For the first time, scientists have quantified the precipitation that must have been present on Mars between 3.5 and 4 billion years ago, when lakes and rivers filled up with water across the planet.
The new study from the University of Texas at Austin reveals that prolonged storms may have been responsible for a massive influx of water on ancient Mars. The research comes at a time when the Mars 2020 Perseverance rover is making its way to a lake bed that holds crucial information.
The ancient climate of Mars is an intriguing mystery for scientists to unravel. While geologists view the existence of riverbeds and lake basins as evidence of significant rainfall or snowmelt, scientists have not yet managed to simulate the climate conditions that support this concept.
“This is extremely important because 3.5 to 4 billion years ago Mars was covered with water. It had lots of rain or snowmelt to fill those channels and lakes,” said study lead author Gaia Stucky de Quay. “Now it’s completely dry. We’re trying to understand how much water was there and where did it all go.”
Despite the presence of frozen water on Mars, the planet currently has no significant amount of liquid water.
The analysis showed that precipitation must have been between 13 and 520 feet in a single episode to be able to fill the lakes. Although this is a very large range, it can be used to help understand which climate models are accurate, said Stucky de Quay.
“It’s a huge cognitive dissonance. Climate models have trouble accounting for that amount of liquid water at that time. It’s like, liquid water is not possible, but it happened. This is the knowledge gap that our work is trying to fill in.”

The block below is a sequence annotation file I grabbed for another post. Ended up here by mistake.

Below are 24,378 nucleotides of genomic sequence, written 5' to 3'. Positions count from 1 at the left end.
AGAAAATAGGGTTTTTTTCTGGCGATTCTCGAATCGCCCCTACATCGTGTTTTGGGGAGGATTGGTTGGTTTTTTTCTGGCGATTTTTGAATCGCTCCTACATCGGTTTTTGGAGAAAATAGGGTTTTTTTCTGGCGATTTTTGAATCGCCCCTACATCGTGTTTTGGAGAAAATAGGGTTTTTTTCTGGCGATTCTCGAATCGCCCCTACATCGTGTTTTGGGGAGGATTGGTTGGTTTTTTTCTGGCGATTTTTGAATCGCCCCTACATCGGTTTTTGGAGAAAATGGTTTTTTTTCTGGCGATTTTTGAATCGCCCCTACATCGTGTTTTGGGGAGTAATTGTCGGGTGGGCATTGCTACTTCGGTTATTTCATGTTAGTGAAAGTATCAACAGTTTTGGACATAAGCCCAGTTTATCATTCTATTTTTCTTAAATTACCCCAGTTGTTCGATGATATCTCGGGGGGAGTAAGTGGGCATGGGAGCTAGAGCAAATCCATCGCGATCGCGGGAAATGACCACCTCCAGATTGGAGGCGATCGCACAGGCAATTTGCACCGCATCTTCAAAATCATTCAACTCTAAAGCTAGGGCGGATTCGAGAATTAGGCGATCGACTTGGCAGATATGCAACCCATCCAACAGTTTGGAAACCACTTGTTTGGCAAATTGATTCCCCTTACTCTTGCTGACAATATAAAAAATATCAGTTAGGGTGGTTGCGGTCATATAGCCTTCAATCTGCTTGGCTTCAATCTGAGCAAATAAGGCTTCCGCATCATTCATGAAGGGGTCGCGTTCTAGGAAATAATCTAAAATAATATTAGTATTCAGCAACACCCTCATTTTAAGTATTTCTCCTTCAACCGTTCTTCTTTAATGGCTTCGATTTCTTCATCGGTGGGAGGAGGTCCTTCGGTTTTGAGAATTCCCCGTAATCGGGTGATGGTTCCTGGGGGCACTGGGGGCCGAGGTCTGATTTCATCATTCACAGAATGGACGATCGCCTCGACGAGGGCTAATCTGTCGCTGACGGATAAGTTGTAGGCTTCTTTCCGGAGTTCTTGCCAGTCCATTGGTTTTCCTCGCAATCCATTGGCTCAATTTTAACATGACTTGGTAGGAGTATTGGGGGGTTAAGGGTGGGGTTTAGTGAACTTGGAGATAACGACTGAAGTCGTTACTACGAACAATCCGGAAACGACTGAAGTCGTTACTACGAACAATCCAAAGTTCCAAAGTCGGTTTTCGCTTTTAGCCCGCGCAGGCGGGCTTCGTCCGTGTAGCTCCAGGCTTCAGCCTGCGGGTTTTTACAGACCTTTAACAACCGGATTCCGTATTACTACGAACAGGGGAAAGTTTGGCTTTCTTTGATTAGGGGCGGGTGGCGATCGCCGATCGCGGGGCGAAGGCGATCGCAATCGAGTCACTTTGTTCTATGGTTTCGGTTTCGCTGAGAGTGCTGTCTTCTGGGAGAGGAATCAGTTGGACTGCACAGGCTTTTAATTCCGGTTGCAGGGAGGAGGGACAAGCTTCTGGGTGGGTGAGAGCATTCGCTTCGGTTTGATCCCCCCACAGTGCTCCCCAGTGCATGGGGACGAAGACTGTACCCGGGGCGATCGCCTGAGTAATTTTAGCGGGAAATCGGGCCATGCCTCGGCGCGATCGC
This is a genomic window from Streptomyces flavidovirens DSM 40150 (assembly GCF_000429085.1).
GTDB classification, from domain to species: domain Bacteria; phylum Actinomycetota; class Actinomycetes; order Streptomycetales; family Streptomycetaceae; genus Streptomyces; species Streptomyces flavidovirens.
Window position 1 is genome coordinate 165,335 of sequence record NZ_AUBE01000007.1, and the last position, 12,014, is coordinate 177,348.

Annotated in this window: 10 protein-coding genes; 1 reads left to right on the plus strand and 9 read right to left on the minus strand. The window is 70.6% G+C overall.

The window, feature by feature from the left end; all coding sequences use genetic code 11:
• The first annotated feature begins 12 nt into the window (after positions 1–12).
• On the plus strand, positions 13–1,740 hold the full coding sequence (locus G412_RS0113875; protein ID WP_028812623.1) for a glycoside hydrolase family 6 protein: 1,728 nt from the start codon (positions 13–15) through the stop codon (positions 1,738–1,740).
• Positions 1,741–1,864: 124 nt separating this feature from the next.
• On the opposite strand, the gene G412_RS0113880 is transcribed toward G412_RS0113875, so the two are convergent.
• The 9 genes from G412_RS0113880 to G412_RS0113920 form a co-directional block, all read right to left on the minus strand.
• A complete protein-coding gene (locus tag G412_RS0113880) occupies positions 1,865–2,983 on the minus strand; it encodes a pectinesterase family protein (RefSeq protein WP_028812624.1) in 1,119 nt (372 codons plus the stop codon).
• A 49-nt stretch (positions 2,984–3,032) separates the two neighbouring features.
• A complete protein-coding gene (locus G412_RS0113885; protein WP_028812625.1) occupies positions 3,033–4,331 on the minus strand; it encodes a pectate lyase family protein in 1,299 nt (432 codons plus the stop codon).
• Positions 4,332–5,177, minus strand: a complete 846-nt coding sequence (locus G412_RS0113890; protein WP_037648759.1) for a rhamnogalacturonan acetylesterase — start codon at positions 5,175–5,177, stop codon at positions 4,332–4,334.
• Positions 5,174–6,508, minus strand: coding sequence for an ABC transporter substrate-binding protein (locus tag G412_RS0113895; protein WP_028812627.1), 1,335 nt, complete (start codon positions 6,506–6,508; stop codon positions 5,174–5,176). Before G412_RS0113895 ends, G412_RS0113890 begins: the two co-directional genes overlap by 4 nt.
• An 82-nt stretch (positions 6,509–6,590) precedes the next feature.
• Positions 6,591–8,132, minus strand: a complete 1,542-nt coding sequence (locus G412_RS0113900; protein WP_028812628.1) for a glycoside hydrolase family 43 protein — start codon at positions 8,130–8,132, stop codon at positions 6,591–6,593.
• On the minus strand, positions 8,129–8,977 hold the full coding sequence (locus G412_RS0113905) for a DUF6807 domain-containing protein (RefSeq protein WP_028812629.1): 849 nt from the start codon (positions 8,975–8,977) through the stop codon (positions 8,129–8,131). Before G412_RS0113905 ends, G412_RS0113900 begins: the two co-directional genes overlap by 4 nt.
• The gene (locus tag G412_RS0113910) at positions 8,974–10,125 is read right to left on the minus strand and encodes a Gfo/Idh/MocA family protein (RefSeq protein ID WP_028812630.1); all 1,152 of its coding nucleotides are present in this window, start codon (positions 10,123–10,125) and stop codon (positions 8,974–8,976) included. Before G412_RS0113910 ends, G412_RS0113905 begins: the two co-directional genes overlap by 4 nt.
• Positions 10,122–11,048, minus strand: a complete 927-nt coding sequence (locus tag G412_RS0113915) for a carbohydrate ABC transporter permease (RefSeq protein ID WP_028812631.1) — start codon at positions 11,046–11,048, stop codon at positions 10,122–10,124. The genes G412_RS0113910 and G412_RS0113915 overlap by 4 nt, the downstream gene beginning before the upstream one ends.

The scientists looked at nearly 100 lakes and their watersheds, which are all believed to have formed between 3.5 billion and 4 billion years ago. They observed both open lakes that had been ruptured at some point by overflowing water and closed lake basins that are intact.
The team used satellite images and topography to measure lake and watershed areas, as well as lake volumes, to determine how much water was needed to fill the lakes.
By looking at ancient closed and open lakes along with the river valleys that fed them, the experts were able to determine a minimum and maximum precipitation that must have occurred.
Beyond searching for the best climate model to calculate the amount of precipitation that once filled the lake basins on Mars, the researchers are interested in evaluating how long the rainfall or snowmelt episode must have lasted – which could have been days, years, or thousands of years. That is the next step of the research, said Stucky de Quay.
The study is published in the journal Geology.
By Chrissy Sexton, Earth.com Staff Writer